Paper prototyping: IT's best kept secret?

Paper Prototyping Book Cover

One of the biggest problems when developing a system, be it software or a website, is getting the customer to visualise how your proposed solution is going to work.

Quite often, you will get a long way down the path towards producing your solution before you get any meaningful feedback.

The big early career lesson for most programmers is showing an unfinished piece of software to the eventual users and assuming that they will be able to visualise how the software will eventually look and behave. They won’t!

So, what’s the solution. How can you help your customers visualise your solution in the design phase, not the production phase? The answer is paper prototyping, a simple yet effective method of designing a system’s user interface and performing usability testing.

Put simply, paper prototyping involves creating a paper or card based model of your proposed system. You can mimic interactivity by the use of cut-out elements. One person takes the place of the computer and makes sure that the paper model interacts with the user. You can then garner feedback from your users on how well the system suits their needs. All without resorting to the time consuming task of creating the system on a computer.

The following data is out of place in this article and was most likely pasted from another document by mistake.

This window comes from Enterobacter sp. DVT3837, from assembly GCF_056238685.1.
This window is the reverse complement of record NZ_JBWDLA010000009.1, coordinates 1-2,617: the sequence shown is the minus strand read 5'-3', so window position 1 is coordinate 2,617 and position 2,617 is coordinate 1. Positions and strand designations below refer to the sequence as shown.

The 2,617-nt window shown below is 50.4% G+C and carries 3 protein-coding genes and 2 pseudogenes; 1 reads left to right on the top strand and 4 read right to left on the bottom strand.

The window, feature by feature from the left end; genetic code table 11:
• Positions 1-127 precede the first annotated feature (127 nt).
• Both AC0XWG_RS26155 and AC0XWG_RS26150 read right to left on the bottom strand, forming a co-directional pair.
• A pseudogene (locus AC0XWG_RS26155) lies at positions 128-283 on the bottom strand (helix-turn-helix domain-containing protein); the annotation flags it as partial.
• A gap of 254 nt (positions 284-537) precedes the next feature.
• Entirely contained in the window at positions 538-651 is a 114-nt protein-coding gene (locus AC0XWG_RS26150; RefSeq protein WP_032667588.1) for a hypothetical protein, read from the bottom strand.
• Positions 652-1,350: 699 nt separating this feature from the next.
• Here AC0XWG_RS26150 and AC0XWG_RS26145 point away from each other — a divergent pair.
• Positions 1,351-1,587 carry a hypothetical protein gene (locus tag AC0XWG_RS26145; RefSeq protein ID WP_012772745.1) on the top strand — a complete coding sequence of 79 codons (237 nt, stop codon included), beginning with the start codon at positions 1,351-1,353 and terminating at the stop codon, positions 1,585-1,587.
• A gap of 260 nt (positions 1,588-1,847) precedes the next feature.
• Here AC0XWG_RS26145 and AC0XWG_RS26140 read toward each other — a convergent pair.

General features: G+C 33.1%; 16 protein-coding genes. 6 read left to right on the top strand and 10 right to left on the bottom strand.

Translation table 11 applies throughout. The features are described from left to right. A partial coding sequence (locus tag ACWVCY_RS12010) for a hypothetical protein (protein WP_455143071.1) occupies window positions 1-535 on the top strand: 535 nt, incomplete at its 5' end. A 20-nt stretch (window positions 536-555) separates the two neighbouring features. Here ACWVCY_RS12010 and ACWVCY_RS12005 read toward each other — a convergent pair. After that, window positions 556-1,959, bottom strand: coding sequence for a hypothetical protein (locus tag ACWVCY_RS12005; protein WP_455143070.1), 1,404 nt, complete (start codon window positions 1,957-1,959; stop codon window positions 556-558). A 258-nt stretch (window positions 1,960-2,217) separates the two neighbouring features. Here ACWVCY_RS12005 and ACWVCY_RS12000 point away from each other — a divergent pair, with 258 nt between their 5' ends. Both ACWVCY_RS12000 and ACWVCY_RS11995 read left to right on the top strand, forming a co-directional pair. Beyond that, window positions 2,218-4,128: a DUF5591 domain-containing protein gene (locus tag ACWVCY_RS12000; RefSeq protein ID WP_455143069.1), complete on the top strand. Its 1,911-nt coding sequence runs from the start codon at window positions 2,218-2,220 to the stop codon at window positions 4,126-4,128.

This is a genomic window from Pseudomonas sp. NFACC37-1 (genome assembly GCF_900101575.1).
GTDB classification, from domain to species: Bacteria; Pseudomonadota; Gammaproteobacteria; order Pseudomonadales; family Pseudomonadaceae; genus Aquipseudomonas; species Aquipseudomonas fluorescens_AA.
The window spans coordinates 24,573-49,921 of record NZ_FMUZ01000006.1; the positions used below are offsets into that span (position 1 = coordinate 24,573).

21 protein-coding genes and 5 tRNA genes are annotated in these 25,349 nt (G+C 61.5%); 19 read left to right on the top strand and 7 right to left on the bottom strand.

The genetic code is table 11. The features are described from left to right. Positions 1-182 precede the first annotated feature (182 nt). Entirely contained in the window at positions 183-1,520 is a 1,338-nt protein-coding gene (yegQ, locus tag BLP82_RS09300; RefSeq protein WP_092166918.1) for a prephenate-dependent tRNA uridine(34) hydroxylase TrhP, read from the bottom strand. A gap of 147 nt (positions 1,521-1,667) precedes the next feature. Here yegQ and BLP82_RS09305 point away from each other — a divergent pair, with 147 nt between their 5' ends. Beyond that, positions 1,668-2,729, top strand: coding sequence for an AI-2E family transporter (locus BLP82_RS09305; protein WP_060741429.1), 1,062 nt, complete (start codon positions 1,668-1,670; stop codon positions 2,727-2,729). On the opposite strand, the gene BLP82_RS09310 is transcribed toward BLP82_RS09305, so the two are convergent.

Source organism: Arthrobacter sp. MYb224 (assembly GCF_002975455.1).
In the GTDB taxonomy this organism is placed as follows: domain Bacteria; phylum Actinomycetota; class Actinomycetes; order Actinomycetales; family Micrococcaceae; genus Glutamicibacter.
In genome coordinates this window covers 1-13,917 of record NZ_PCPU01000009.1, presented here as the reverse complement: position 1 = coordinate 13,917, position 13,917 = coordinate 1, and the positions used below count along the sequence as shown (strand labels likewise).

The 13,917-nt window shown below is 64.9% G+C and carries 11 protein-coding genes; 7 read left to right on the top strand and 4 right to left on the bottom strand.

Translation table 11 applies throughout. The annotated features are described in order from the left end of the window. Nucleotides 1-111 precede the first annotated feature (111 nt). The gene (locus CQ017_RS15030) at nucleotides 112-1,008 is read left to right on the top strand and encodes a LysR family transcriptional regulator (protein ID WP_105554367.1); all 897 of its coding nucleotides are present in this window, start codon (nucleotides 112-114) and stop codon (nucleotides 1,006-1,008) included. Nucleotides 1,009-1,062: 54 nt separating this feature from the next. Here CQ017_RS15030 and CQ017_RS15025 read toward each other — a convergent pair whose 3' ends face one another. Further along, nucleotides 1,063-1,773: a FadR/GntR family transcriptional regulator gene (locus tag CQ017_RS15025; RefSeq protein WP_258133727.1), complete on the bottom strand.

Why you should be interested in paper prototyping:

  • Test your design in the design phase: iterate the design before you go into production when changes are cheap;
  • Save money: cutting up paper and card is not expensive in either material or time;
  • Save time: you can create a prototype in just a few hours not the days weeks it takes to create a digital prototype;
  • Easy to learn: paper prototyping is so simple you can learn it very quickly;
  • Even if your artistic skills are very modest, it doesn’t matter, it’s the design that shines through.

If you are interested in a deeper look into paper prototyping, Carolyn Snyder has written an excellent book: Paper Prototyping. The book website also has a simple introduction, and there are some sample chapters too.

The Nielsen Norman Group also have a training video on paper prototyping.